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Although Iowa has not enacted a "stay-home" or "closure of non-essential businesses" order, many states (including states bordering Iowa such as Illinois, Minnesota, Missouri, and Wisconsin) have issued them.  These orders may impact operations for clients who have activities or a presence in states which have issued them. This update will discuss the typical components of a "stay-home" or "closure of non-essential businesses" order and how they may impact clients with operations or a presence in an affected state (or states).[1]


What is a "stay home" or "closure of non-essential businesses" order?


Like their names indicate, a "stay-home" or "closure of non-essential businesses" order is an order, issued either by a state's governor or that state's director of public health, which either directs that: (a) certain businesses (which are deemed "nonessential") remain closed or exclusively work remotely; or (b) persons in that state stay home and refrain from all but certain activities.[2]  In addition, some businesses (which are deemed "essential" in the order) are encouraged to remain open as long as they follow social distancing guidelines.  Being named to the "essential businesses" list can be the difference between a business operating through an emergency or being forced to close its doors or operate on an extremely reduced basis.


What are the typical parts of these types of orders?


  1. Direction to Stay Home or Close – most orders will begin with an order for persons in that state to remain at their home (and/or for non-essential businesses to close) for a given period.  These periods vary from state-to-state, and could last as short a period as a few weeks or as long as indefinitely (until the governor issues an order which ends the stay-home or closure period).[3]  However, persons in that state will still be permitted to perform "essential activities", discussed below.
  2. List of Essential Activities – all orders will contain a list of activities which persons in that state are permitted to perform while "staying home" which will not violate the order.  These include activities like going to the grocery store, exercising outdoors (while maintaining social distance), or working for an "essential business or operation."
  3. List of Essential Businesses or Operations – in order to continue a state's government, public health, or essential economic operations, states will designate certain activities as "essential businesses and operations", which will be allowed to continue for the duration of the order.  Such activities include things like law enforcement and running hospitals, but also includes parts of the private sector as well.  The list of businesses deemed essential varies from state-to-state[4] – and as mentioned above, being on the "essential" list can be a crucial protection for a business.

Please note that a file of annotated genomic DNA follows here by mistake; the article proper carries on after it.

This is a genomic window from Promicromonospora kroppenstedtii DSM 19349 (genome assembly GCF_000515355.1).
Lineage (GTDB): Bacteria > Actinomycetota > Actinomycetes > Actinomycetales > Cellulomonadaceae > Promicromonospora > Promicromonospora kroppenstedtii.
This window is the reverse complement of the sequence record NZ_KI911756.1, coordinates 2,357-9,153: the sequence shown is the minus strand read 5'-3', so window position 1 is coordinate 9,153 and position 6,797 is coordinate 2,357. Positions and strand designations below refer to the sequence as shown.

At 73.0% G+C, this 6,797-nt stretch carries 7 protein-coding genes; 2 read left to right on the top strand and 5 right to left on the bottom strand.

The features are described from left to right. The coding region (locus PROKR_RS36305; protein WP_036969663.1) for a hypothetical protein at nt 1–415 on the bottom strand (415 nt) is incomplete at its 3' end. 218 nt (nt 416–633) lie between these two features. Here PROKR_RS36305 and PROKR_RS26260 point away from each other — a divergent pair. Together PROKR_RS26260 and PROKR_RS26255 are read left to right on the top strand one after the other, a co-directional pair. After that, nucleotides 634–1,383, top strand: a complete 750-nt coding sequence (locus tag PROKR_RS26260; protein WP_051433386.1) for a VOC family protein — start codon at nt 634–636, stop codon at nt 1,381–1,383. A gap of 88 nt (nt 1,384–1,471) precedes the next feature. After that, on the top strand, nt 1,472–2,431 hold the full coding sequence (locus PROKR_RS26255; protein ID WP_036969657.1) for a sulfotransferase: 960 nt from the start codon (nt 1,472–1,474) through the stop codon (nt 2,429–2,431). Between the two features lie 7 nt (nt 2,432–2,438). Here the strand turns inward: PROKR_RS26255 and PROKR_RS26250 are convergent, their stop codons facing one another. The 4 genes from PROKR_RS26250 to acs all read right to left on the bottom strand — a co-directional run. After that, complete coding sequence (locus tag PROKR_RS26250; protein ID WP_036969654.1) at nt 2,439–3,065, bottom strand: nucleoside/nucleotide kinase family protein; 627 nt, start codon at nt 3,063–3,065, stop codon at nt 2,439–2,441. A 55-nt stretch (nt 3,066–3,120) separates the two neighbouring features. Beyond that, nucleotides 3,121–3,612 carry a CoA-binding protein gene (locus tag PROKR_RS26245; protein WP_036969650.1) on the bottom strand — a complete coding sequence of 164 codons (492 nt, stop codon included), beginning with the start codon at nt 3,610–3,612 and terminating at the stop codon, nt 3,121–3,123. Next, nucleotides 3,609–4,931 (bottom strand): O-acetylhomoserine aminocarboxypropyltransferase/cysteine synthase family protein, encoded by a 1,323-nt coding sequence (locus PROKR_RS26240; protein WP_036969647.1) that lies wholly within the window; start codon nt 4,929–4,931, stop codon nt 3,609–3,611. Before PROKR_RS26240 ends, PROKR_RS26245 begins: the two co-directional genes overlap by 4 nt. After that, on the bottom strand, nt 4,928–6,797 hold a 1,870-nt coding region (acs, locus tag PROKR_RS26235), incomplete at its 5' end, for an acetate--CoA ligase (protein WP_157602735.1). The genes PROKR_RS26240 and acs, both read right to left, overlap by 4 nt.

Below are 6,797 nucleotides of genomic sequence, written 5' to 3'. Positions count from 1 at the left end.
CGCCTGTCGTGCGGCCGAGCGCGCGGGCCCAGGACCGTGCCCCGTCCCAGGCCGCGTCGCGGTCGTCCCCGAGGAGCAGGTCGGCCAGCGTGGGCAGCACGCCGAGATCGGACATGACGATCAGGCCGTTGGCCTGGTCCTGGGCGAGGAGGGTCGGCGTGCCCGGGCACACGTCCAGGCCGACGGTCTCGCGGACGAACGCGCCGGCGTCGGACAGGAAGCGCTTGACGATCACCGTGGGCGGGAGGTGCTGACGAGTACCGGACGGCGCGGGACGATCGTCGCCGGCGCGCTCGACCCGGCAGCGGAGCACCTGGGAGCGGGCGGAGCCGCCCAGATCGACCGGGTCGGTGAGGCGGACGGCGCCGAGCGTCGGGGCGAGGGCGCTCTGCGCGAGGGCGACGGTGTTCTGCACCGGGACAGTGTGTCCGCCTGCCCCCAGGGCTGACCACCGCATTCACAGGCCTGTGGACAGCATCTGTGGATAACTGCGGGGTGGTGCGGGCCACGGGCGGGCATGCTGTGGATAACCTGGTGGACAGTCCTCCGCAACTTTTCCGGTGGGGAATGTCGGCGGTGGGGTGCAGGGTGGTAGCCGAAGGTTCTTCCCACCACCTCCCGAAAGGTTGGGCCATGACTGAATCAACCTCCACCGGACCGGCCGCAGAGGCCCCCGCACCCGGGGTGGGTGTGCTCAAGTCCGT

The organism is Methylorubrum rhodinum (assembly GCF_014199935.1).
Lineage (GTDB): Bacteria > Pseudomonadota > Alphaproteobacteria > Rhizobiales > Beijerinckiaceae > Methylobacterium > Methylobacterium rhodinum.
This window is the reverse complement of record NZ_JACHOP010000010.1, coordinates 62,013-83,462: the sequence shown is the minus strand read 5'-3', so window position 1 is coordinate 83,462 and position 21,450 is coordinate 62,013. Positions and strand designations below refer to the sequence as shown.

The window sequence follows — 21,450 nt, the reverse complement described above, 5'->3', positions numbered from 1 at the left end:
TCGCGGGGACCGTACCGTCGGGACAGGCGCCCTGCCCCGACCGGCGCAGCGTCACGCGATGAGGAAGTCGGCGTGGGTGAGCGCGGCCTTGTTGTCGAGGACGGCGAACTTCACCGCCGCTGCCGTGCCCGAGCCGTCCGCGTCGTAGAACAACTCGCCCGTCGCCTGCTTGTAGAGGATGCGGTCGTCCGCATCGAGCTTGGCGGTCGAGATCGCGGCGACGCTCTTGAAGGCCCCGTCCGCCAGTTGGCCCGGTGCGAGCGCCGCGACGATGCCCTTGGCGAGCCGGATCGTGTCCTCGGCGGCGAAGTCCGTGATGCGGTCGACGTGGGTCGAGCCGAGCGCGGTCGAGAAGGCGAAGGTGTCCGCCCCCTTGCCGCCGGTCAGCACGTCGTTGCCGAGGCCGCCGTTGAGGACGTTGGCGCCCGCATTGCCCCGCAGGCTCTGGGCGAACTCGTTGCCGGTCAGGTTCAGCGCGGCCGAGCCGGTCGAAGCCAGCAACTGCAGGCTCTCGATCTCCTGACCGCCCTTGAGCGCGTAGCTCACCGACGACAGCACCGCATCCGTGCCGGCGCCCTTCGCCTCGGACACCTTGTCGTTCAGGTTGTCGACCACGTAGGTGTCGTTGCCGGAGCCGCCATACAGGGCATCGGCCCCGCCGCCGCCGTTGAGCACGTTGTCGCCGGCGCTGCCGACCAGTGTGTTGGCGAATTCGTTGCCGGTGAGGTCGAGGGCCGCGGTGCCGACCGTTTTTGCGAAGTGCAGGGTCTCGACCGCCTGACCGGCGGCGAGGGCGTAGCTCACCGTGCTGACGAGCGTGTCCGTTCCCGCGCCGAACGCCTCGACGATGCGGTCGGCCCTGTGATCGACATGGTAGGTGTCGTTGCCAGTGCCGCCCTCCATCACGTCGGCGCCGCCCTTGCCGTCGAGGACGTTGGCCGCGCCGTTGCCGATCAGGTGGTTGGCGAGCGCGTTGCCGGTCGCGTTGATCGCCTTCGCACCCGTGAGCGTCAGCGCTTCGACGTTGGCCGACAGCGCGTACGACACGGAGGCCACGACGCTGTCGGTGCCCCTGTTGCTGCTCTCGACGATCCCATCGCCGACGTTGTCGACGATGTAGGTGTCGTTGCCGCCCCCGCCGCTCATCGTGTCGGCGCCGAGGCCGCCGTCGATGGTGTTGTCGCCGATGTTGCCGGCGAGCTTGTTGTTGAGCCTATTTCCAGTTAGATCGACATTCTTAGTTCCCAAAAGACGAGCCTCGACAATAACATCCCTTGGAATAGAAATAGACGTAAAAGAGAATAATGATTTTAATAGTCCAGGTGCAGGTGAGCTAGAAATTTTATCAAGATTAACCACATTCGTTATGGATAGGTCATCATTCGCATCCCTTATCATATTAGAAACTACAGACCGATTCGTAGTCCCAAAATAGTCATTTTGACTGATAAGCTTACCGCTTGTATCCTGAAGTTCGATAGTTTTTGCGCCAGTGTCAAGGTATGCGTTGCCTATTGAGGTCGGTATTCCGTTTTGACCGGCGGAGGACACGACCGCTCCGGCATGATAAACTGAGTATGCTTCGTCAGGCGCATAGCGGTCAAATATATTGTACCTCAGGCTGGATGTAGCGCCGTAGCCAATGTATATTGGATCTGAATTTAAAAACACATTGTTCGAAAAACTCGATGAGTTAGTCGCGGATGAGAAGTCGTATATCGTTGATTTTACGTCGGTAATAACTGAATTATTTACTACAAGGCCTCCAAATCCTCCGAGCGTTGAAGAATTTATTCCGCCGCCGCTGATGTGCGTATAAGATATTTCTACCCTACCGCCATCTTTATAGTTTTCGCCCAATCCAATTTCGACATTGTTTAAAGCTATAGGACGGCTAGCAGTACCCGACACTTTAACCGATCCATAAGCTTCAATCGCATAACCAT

4. Enforcement – An order is worthless if it cannot be enforced.  With this in mind, many stay-home or closure orders will specify penalties for violators of that order or will refer to the sections of that state's law that will be used to punish an order violator.  How rigorously an order will be enforced varies from state to state – although some states are emphasizing education about the order for first-time violators, it should not be assumed that any state will be lenient.




Although Iowa has not issued either of the types of orders discussed in this update, many other states have, and these orders may impact operations for businesses with a presence in multiple states.  Knowing the details of the applicable orders may be critical to a business continuing its operations rather than being forced to close in one or more states.


If you have questions about the impact of a state's "stay-home" or business closure order on your business, please contact Karl Sigwarth at (319) 358-5568 or



[1] Please note that this newsletter provides general coverage of its subject area, is intended as educational material, and does not constitute rendering legal advice.  We encourage clients or prospective clients in search of legal advice to discuss the details of their particular matter with an attorney.


[2] It is possible that a "stay-home" order may also contain closures of non-essential businesses; also, because these orders are issued on a state-by-state basis, each order will be slightly different.


[3] Governors or public health directors could also extend an order if, in their judgment, the situation warrants it.


[4] As an example, whether a firearms or ammunition retailer is considered to be an "essential business or operation" varies from state to state.


Categories: COVID19

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